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Demystifying KM for Tech Companies

28 Apr

Knowledge Management or KM is turning out to be the proverbial Elephant surrounded by the blind men. Much has been written on what it is, how useful it is and so on but then there is no definite success formula. One of the major reasons for this ambiguity is that people have yet to define knowledge. While most of us think a completed task constitutes knowledge, what we fail to understand is that real knowledge resides in how the task was completed. The reusability of such knowledge is very high and can form the much needed knowledge platform.

To look at some examples in a technical organisation, some people would think knowledge ideally resides in the minds of professionals and the documents that they churn out. While this might work in certain quarters, what can really work is a collaboration and a capture of ideas while the documentation (documents, presentations, .pdf files and more) is being created.

Email exchanges, discussions, and external research links constitute a huge portion of the knowledge which floats around in an organisation. One classic example is technical documentation in technology organisations. While the finished documents constitute a chunk of knowledge, a larger chunk remains in the ‘journey’ of the documentation. Reusability of this knowledge helps in reducing the timelines for similar activities in the future and also helps build a series of best practices.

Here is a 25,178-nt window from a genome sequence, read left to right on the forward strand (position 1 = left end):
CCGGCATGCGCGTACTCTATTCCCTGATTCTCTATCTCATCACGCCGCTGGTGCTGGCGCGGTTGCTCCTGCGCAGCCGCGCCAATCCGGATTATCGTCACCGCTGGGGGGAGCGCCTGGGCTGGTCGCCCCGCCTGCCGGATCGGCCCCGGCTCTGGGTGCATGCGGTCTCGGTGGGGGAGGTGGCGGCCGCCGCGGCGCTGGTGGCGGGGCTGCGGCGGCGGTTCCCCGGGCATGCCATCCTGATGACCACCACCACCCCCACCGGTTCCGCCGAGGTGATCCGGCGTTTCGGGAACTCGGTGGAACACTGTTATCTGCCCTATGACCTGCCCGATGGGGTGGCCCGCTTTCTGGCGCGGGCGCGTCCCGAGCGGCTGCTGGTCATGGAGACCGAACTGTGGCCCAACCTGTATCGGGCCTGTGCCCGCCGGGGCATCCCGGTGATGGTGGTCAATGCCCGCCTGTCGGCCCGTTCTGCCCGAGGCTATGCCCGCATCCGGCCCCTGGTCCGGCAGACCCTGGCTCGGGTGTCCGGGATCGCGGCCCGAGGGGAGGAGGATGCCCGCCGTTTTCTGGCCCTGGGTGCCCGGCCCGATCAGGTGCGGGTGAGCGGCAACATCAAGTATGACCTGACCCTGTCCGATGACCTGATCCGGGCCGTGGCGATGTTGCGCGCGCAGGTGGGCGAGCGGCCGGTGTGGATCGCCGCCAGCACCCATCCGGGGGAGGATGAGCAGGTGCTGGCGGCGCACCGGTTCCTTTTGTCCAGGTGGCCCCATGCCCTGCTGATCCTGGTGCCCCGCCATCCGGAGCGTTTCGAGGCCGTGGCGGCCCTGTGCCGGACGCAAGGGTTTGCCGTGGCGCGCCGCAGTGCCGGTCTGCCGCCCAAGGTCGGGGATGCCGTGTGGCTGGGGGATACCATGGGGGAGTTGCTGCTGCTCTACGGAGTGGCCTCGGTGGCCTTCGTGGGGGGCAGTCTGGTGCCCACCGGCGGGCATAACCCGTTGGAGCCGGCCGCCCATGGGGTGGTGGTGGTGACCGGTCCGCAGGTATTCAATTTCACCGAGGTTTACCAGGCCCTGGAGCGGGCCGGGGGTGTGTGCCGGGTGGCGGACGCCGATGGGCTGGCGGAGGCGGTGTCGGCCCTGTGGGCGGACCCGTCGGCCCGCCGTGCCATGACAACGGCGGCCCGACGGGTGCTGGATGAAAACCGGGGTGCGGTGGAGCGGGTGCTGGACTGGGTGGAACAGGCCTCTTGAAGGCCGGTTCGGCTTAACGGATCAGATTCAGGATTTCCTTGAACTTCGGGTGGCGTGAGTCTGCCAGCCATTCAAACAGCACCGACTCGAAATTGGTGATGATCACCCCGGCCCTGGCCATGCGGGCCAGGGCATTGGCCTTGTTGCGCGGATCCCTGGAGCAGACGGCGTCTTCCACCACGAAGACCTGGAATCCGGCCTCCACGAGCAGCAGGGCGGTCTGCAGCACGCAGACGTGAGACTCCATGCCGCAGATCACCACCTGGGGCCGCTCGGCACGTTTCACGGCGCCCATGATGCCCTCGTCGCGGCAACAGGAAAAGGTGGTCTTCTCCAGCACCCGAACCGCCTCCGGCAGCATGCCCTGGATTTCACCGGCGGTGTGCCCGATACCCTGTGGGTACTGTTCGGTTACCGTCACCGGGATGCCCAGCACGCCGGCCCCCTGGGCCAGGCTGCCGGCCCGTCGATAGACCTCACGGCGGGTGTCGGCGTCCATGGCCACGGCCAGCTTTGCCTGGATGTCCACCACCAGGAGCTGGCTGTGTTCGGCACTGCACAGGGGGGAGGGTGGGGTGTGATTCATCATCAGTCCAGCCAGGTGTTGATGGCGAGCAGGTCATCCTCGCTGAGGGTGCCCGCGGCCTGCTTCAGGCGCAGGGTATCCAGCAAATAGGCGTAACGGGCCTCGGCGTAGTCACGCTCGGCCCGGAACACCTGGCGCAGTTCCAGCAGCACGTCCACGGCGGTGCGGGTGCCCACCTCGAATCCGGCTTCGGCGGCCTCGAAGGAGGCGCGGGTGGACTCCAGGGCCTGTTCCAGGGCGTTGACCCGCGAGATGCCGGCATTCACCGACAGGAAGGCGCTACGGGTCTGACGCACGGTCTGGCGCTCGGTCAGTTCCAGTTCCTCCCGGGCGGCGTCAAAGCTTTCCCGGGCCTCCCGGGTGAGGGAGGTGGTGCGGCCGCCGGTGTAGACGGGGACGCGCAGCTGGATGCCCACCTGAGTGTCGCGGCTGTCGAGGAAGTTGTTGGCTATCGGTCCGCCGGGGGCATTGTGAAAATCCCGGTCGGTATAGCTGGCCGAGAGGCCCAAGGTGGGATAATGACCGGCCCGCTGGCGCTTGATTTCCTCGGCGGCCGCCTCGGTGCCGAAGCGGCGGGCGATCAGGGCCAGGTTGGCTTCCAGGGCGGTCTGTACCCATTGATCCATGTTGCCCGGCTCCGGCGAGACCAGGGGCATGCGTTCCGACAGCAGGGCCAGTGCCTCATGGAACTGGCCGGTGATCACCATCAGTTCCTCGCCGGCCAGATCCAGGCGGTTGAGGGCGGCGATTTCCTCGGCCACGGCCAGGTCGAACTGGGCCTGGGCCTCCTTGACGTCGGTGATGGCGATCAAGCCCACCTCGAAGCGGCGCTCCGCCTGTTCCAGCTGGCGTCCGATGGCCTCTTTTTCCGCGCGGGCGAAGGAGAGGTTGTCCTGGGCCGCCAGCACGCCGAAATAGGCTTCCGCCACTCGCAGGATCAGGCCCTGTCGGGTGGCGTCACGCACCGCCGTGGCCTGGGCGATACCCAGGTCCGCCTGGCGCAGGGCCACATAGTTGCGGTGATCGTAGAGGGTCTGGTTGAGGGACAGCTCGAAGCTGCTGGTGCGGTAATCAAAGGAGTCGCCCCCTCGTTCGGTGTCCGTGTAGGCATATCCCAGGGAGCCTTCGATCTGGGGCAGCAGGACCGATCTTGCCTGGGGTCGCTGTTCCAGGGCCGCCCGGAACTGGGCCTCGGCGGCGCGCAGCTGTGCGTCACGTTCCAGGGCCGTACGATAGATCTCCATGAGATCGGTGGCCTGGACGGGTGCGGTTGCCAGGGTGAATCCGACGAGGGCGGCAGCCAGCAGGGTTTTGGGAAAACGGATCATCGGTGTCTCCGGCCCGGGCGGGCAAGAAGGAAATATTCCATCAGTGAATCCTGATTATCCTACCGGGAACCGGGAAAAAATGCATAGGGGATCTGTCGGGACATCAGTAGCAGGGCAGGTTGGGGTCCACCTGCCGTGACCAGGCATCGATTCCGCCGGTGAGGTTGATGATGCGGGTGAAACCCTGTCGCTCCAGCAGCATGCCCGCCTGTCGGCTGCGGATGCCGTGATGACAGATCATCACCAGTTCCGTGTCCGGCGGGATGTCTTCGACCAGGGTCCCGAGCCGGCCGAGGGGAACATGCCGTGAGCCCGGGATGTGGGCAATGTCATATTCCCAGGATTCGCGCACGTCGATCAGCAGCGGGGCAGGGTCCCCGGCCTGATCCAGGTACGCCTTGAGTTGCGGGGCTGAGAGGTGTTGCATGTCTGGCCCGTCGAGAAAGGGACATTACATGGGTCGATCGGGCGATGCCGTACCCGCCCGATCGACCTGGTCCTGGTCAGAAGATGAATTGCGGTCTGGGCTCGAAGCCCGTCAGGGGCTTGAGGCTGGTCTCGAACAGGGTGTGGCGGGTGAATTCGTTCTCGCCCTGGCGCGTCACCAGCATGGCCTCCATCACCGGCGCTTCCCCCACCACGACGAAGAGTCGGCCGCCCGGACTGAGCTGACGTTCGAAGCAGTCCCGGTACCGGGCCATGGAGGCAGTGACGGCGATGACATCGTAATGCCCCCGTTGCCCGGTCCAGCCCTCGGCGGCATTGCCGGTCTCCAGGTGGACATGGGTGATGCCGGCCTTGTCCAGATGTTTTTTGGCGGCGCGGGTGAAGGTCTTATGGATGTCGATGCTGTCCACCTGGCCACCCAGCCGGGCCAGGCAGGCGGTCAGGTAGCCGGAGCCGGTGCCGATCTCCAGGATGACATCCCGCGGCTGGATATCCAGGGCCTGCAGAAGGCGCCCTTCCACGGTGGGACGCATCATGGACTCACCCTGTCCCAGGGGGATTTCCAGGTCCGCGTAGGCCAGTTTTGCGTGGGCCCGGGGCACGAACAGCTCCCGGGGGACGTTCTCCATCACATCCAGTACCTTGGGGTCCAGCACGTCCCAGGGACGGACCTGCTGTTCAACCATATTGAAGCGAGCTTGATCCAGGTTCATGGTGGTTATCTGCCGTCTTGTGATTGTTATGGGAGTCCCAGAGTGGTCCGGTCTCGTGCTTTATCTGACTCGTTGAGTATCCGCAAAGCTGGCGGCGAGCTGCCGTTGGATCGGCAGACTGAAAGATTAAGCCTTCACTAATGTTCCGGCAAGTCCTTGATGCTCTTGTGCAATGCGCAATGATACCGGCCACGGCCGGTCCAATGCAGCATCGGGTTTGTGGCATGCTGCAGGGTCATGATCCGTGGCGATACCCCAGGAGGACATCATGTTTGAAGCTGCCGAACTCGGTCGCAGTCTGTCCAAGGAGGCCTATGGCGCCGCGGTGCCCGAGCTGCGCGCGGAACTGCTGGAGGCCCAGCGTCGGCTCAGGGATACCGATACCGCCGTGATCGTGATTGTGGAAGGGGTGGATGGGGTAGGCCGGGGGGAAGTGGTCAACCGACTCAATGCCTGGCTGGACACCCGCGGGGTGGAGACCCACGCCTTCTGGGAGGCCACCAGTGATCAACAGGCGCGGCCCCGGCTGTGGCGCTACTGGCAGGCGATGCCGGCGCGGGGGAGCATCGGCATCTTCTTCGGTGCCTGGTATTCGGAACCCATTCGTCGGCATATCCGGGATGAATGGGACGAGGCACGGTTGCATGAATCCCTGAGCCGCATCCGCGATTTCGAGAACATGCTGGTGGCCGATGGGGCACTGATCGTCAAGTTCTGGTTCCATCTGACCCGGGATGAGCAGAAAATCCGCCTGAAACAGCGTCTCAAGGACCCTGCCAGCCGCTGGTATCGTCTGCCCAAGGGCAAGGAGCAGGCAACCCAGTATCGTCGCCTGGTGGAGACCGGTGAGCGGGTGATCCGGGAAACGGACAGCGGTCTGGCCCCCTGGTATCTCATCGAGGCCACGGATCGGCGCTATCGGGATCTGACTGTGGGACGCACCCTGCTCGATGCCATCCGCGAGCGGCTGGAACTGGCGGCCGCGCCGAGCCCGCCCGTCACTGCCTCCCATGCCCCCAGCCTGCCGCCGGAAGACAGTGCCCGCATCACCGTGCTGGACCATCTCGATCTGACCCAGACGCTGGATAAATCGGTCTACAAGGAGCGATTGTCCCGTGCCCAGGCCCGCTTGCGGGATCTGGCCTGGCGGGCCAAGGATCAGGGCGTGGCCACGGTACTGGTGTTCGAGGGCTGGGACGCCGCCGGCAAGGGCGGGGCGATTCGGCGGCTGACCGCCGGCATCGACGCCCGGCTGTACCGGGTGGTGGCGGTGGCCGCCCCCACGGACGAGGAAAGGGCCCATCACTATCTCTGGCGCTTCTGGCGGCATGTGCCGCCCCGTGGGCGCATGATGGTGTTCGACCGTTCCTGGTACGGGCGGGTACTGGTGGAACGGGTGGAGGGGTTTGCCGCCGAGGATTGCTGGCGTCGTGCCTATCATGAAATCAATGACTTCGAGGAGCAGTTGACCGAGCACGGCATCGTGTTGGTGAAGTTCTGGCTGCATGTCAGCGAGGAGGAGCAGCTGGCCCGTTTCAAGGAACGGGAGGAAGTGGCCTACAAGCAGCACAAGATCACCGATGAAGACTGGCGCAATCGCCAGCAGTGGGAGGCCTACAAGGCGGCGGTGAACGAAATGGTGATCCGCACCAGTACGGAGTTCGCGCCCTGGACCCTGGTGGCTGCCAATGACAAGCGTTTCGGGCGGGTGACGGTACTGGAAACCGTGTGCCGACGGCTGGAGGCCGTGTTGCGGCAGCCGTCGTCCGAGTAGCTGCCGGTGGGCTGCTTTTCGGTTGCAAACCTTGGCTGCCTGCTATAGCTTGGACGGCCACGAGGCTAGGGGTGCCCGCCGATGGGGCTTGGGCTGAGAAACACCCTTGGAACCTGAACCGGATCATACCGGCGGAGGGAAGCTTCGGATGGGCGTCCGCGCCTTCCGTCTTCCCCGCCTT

It is important for organisations to establish methods by which such useful yet undocumented knowledge is saved and shared for future activities.

By

Jiten Gajaria

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2 Comments

Posted by on April 28, 2008 in Management

 

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2 responses to “Demystifying KM for Tech Companies

  1. philramble

    April 29, 2008 at 7:37 pm

    Absolutely true. KM was a farce in my mind for a long before I realized that given PLM and its hobnob relationship with KM, KM may actually favour definition sometime in the known future. I sincerely feel that more technological ability and a better fundamental understanding of the very nature of knowledge is necessary in order to conduct KM as a viable and practical methodology in organizations.

     
  2. Michael Tim

    February 28, 2009 at 11:04 pm

    I love your site!

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